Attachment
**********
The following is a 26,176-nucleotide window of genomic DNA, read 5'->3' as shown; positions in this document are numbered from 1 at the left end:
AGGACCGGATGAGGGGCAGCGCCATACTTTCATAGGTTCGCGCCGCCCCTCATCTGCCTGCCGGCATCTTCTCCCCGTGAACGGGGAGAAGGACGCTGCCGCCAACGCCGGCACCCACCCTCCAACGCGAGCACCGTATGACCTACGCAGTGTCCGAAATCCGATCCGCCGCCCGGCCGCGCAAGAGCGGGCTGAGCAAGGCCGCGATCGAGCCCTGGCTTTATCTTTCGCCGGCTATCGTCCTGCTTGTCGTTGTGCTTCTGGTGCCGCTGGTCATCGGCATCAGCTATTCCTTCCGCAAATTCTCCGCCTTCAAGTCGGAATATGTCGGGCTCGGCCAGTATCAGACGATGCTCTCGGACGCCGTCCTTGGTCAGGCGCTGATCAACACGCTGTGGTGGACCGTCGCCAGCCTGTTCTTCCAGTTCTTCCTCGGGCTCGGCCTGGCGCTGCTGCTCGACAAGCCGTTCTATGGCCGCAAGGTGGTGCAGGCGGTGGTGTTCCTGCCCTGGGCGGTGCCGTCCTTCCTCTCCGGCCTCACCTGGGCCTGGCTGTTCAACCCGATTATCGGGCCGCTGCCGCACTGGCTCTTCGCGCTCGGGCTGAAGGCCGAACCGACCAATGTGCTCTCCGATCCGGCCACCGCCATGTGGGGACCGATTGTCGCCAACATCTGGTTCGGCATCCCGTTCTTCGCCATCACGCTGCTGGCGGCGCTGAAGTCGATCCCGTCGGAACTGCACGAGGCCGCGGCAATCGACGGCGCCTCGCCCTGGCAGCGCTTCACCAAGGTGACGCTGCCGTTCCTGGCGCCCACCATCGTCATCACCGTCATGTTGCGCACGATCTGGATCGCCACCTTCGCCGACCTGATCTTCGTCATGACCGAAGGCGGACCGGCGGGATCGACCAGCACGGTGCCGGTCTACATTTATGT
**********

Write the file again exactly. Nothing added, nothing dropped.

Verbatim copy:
The following is a 26,176-nucleotide window of genomic DNA, read 5'->3' as shown; positions in this document are numbered from 1 at the left end:
AGGACCGGATGAGGGGCAGCGCCATACTTTCATAGGTTCGCGCCGCCCCTCATCTGCCTGCCGGCATCTTCTCCCCGTGAACGGGGAGAAGGACGCTGCCGCCAACGCCGGCACCCACCCTCCAACGCGAGCACCGTATGACCTACGCAGTGTCCGAAATCCGATCCGCCGCCCGGCCGCGCAAGAGCGGGCTGAGCAAGGCCGCGATCGAGCCCTGGCTTTATCTTTCGCCGGCTATCGTCCTGCTTGTCGTTGTGCTTCTGGTGCCGCTGGTCATCGGCATCAGCTATTCCTTCCGCAAATTCTCCGCCTTCAAGTCGGAATATGTCGGGCTCGGCCAGTATCAGACGATGCTCTCGGACGCCGTCCTTGGTCAGGCGCTGATCAACACGCTGTGGTGGACCGTCGCCAGCCTGTTCTTCCAGTTCTTCCTCGGGCTCGGCCTGGCGCTGCTGCTCGACAAGCCGTTCTATGGCCGCAAGGTGGTGCAGGCGGTGGTGTTCCTGCCCTGGGCGGTGCCGTCCTTCCTCTCCGGCCTCACCTGGGCCTGGCTGTTCAACCCGATTATCGGGCCGCTGCCGCACTGGCTCTTCGCGCTCGGGCTGAAGGCCGAACCGACCAATGTGCTCTCCGATCCGGCCACCGCCATGTGGGGACCGATTGTCGCCAACATCTGGTTCGGCATCCCGTTCTTCGCCATCACGCTGCTGGCGGCGCTGAAGTCGATCCCGTCGGAACTGCACGAGGCCGCGGCAATCGACGGCGCCTCGCCCTGGCAGCGCTTCACCAAGGTGACGCTGCCGTTCCTGGCGCCCACCATCGTCATCACCGTCATGTTGCGCACGATCTGGATCGCCACCTTCGCCGACCTGATCTTCGTCATGACCGAAGGCGGACCGGCGGGATCGACCAGCACGGTGCCGGTCTACATTTATGT